The Lady Vanishes has it all. Like most Hitchcock films (especially the 30s ones), Lady finds the right balance between holiday hijinx, screwball romance, international espionage, and all-out action.
Lady starts at an inn, in a small and forgettable town in the middle of Europe. The inn is overcrowded due to a train being delayed there by inclement weather. One could be forgiven for assuming that this is a charming comedy as our cast of characters is introduced.
All is fun and games until we're shown a single startlingly shocking shot of a singer being strangled.
Nevertheless, the dominant pleasant tone more of less continues as the long-awaited train arrives in the morning. By this point we've identified our protagonist, the young and privileged Iris, who is returning home from one of a string of vacations. Her intent in returning home is to settle down in marriage with a young man as rich and spoiled and loveless as herself. We've also been introduced to the elderly Miss Froy, a kindly Governess on her way back to England after working abroad as a Governess for several years.
As everyone prepares to board the train, it's easy to forget about that brief image of murder that we've seen. That is, until a flower pot shoved out a window, intended for Froy(!), hits Iris on the head and nearly knocks her out.
Froy takes care of Iris on the train. After having tea together, the two return to their train car and Iris sleeps off the effects of her near-concussion. When she wakes up, Miss Froy is gone. Worse, the passengers in her car deny ever having seen her. Not a single passenger on the train will confirm that there was ever anyone matching Miss Froy's description on the train. Iris's panic and frustration is palpable now.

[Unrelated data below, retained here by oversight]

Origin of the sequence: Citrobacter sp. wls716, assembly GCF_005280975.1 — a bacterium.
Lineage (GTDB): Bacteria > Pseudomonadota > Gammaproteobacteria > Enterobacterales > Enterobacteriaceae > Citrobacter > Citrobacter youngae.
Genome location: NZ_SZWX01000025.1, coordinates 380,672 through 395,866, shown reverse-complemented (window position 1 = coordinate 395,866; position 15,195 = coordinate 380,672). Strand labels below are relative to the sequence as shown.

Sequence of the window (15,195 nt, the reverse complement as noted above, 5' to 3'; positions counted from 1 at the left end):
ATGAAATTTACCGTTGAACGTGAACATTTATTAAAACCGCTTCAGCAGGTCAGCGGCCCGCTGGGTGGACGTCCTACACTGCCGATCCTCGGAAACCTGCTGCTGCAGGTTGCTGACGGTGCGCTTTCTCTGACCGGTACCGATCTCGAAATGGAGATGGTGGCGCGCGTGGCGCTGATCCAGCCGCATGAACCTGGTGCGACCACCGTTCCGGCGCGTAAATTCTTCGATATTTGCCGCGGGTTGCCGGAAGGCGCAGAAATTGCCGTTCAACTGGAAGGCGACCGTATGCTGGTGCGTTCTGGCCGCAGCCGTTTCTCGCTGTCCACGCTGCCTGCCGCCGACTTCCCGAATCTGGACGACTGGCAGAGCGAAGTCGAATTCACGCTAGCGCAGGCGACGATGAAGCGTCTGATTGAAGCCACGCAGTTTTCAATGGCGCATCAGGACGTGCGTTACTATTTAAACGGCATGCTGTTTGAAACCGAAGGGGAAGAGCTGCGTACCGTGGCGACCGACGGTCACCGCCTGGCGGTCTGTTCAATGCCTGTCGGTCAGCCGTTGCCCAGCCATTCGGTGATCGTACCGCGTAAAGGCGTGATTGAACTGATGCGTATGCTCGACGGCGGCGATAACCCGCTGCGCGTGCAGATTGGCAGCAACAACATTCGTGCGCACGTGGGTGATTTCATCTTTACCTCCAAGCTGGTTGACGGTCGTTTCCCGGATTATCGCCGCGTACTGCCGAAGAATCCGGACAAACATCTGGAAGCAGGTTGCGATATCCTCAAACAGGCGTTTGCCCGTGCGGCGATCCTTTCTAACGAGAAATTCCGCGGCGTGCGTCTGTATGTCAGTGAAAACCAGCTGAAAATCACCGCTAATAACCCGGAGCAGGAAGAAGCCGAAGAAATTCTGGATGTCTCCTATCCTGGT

These feelings of disorientation and despair as the world is turned upside down are preoccupations of Hitchcock. Hitchcock is so excellent at detailing this modern anxiety, both visually and thematically. He does so without resorting to mopey introspection, but uses the tropes of the suspense genre to externalize emotion and display it relentlessly moving forward just as the train in Lady chugs along, in which stopping does not necessarily mean rest. Stopping the train (the momentum of the plot) is a means of highlighting decisive moments. As in the best Westerns, indeed as in the best movies, ACTIONS reveal character.
Lady Vanishes is never preachy, but it is indubitably morally instructive. Heroism and sacrifice are quietly lauded in a reserved and peculiarly English sort of way.
And the ending? I suppose it's a bit of a spoiler to mention it. The ending is delightful. There is something so satisfyingly right about it that my heart wells up with syrupy sweetness, knowing down deep that everything is and shall be good and right in the world.